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Israel’s first senior co-housing initiative

CM 19/09/2021 4

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The Festival of Sukkot focuses on living in the temporary, life on the go; makeshift walls, flimsy roof, no address; a 40-year sojourn for several generations of Israelites in the desert, every step a statement of hope or despair on the way to the Promised Land.
For eight years now, Co-Housing Israel (CHI), an NGO registered by the Registrar of Cooperatives in the Trade Ministry, has wondered and wandered – from Haifa to Jerusalem, from Pardess Hanna to Kfar Saba to Tel Aviv – simultaneously growing the membership, creating community and searching the hills and dales for an affordable site on which to build Israel’s first permanent affordable, senior, co-housing project.
Co-housing means private homes or apartments clustered around a public space. It’s downsizing around shared amenities: a salon big enough for group meals, kitchen, activity room, laundry room and garden. It promises a healthier, more active and sustainable life in the retirement years, staving off the loneliness that comes with aging.

Our journey begins
Eight years ago, as four American-Israeli couples watched their own parents age without a plan, they started looking for an affordable cooperative housing model for themselves and friends who want to grow old together.
They discovered the Senior Co-Housing Handbook by architect Charles Durrett, who is credited with popularizing the 1970s Scandinavian co-housing model in the US. In the last three decades, the number of these private homes with shared public space communities has grown in Europe and North America. According to CoHousing.Org, there are some 290 intentional communities in the US, many of them started by baby boomers who are now 55 and older.
Many of us in CHI also belong to the generation of baby boomers. We are social and community workers, health policy experts, urban planners, yoga teachers, economists, psychologists, professors, teachers, writers and more; we live in the north, west and east of the country. We also employ an urban architect who has been critical in helping us understand land use regulations and identifying development opportunities.
I was invited by longtime friends to join CHI during its “second wave” of recruitment. It made perfect sense to me and I wanted to grow old with these folks, many of whom I have known since my first years in Jerusalem. I signed the membership agreement, took a deep breath and paid the dues. I joined the site search and design committee in Jerusalem.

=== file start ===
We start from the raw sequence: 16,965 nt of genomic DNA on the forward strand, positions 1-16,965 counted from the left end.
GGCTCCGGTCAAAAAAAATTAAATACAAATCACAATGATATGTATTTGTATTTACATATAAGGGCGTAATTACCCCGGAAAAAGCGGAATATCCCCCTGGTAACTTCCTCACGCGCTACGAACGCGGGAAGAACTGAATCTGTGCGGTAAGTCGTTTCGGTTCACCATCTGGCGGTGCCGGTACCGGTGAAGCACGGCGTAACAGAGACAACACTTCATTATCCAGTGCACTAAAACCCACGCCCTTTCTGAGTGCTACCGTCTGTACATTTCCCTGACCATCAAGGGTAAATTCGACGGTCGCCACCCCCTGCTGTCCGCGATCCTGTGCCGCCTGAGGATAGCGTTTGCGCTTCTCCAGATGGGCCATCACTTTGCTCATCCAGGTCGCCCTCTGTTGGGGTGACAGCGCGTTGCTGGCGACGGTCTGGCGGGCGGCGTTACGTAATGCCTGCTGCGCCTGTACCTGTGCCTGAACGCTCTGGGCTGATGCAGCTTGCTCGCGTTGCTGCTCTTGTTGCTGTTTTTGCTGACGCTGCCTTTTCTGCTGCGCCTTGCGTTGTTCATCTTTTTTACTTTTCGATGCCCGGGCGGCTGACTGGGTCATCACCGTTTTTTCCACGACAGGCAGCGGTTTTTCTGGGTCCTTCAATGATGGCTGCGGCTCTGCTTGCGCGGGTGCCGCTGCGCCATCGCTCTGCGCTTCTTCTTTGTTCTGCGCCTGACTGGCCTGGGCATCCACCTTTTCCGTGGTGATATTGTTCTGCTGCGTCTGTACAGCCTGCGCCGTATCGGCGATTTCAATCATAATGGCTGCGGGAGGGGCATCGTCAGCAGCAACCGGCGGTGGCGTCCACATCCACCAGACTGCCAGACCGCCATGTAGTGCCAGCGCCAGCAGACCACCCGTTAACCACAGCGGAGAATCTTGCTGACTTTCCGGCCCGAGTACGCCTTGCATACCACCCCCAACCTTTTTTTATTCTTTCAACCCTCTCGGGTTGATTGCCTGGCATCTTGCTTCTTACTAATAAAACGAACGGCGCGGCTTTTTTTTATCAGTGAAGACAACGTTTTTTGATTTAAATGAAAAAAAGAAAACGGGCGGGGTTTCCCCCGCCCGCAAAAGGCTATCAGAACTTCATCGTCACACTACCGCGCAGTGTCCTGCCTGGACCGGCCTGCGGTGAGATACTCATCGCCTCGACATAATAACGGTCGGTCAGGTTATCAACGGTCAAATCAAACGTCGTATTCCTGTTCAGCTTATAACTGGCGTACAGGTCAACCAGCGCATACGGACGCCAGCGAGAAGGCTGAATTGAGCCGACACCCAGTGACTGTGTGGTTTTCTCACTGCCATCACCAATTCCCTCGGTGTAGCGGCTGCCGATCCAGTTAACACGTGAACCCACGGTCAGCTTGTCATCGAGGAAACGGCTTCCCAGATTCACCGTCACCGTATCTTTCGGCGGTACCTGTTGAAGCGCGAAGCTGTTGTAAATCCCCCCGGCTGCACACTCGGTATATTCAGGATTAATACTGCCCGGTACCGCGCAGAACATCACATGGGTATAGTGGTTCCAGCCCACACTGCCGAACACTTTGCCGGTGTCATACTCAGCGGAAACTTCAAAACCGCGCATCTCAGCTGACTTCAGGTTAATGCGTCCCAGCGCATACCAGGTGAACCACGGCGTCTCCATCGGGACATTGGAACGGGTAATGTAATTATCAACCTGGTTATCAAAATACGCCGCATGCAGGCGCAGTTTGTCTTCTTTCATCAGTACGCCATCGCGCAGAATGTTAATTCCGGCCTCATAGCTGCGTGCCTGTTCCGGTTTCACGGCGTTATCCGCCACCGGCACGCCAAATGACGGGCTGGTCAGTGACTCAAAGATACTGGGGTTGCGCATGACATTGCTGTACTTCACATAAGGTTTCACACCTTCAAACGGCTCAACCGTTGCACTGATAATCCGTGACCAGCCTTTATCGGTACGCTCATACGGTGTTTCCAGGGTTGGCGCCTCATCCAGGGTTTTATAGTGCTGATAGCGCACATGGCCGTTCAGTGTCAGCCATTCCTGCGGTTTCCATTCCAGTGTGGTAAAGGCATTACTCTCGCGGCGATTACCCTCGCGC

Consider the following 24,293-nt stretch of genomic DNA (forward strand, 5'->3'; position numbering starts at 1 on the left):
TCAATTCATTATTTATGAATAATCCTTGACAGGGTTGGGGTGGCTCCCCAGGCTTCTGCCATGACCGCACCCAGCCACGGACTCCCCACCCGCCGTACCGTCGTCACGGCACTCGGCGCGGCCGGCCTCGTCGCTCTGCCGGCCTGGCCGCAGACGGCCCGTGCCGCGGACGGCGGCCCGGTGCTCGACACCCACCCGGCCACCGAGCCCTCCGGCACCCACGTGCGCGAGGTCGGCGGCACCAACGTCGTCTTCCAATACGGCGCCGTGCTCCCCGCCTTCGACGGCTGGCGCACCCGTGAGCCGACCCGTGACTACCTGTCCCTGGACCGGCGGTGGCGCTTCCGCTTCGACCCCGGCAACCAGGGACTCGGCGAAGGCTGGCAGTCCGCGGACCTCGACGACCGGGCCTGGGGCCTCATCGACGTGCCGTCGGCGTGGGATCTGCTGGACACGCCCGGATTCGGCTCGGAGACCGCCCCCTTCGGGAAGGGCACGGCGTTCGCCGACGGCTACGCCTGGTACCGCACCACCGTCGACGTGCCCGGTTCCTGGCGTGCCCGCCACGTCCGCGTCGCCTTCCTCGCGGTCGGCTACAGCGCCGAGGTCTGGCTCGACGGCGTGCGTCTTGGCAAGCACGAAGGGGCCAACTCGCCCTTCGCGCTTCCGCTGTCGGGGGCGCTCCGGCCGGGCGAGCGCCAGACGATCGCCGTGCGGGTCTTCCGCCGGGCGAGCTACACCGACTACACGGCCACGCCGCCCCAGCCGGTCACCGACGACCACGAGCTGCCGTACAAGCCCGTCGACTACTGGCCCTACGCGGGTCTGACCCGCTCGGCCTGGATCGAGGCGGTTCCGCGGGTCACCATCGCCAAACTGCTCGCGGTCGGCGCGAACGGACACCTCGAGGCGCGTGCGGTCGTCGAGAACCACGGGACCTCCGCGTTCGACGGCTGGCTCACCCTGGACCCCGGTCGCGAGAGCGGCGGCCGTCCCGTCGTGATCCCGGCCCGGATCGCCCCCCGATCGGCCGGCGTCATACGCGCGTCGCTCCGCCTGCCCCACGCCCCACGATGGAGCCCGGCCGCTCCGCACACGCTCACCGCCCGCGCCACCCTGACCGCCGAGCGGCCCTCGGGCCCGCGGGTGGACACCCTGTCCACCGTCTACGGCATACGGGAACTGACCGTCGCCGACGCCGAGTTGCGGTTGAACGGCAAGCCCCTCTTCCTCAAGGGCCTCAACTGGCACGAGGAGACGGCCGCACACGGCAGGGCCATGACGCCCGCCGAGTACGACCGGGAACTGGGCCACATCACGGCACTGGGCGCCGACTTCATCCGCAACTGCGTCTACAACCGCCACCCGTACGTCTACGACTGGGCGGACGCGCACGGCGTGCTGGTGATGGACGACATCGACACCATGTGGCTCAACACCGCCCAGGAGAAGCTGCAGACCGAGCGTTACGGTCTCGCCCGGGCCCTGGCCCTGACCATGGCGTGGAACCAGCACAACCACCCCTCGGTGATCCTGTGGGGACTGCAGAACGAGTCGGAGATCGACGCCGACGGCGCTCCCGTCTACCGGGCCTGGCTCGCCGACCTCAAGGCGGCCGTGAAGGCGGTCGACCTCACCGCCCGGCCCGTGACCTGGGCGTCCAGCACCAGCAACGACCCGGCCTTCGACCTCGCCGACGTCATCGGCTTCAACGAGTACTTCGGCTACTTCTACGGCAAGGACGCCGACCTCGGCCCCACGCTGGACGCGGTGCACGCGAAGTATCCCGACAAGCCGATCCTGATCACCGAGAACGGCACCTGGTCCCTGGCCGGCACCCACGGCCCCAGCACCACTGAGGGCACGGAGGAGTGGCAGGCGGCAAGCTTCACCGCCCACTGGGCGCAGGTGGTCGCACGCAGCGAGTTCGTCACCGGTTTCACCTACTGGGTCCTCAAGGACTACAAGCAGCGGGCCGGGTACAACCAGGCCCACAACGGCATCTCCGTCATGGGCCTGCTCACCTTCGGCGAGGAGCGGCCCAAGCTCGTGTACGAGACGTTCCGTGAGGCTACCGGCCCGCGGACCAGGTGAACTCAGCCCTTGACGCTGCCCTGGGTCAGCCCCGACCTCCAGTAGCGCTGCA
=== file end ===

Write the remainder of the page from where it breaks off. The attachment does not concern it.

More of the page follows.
I have also done two stints on the Board as well as regularly cohosting Zoom parlor meetings. Once a month, we hold these open orientation meetings where people from all over Israel and many from abroad planning to make aliyah or return to Israel, hear a brief summary of the history and current status of Co-Housing in Israel. We then open up the discussion to their questions and concerns like “Is it a problem that I don’t speak Hebrew/English well? Is there anyone in the group without an American accent in Hebrew? I still have a son/daughter at home. Can they live with me in co-housing?”
Looking for a location
Our site search has taken some bizarre turns and twists. We have checked out abandoned buildings in the Jerusalem corridor; in Abu Ghosh (Where the heck are we? Isn’t this a construction site?) to a cooperative renting housing project for students in Haifa (One of the young but sage developers tells us “If you ever want it to happen, find private funding. Rely on the government and you won’t get anywhere.”), to derelict hotels crying out for repurposing and TLC, to fancy retirement homes willing to give us a whole wing and even let us grow marijuana if we want.
Our site search took us to the offices of the Greek Orthodox Patriarchate in Jerusalem’s Old City where we sipped Greek coffee and discussed real estate under the watchful eyes of Byzantine icons on the walls and ceilings.
We’ve become savvy in navigating municipal GIS (geographic information system) maps, checking land ownership and property deeds.
Our unique chicken and egg dilemma: community building and finding a building at the same time. Typically, an economically workable co-housing project needs 20-30 “units.” Potential members (units) often expect the keys to their apartments tomorrow. Contractors need three to five years to complete a project and won’t talk to us unless we can promise those 20-30 units. So what indeed comes first?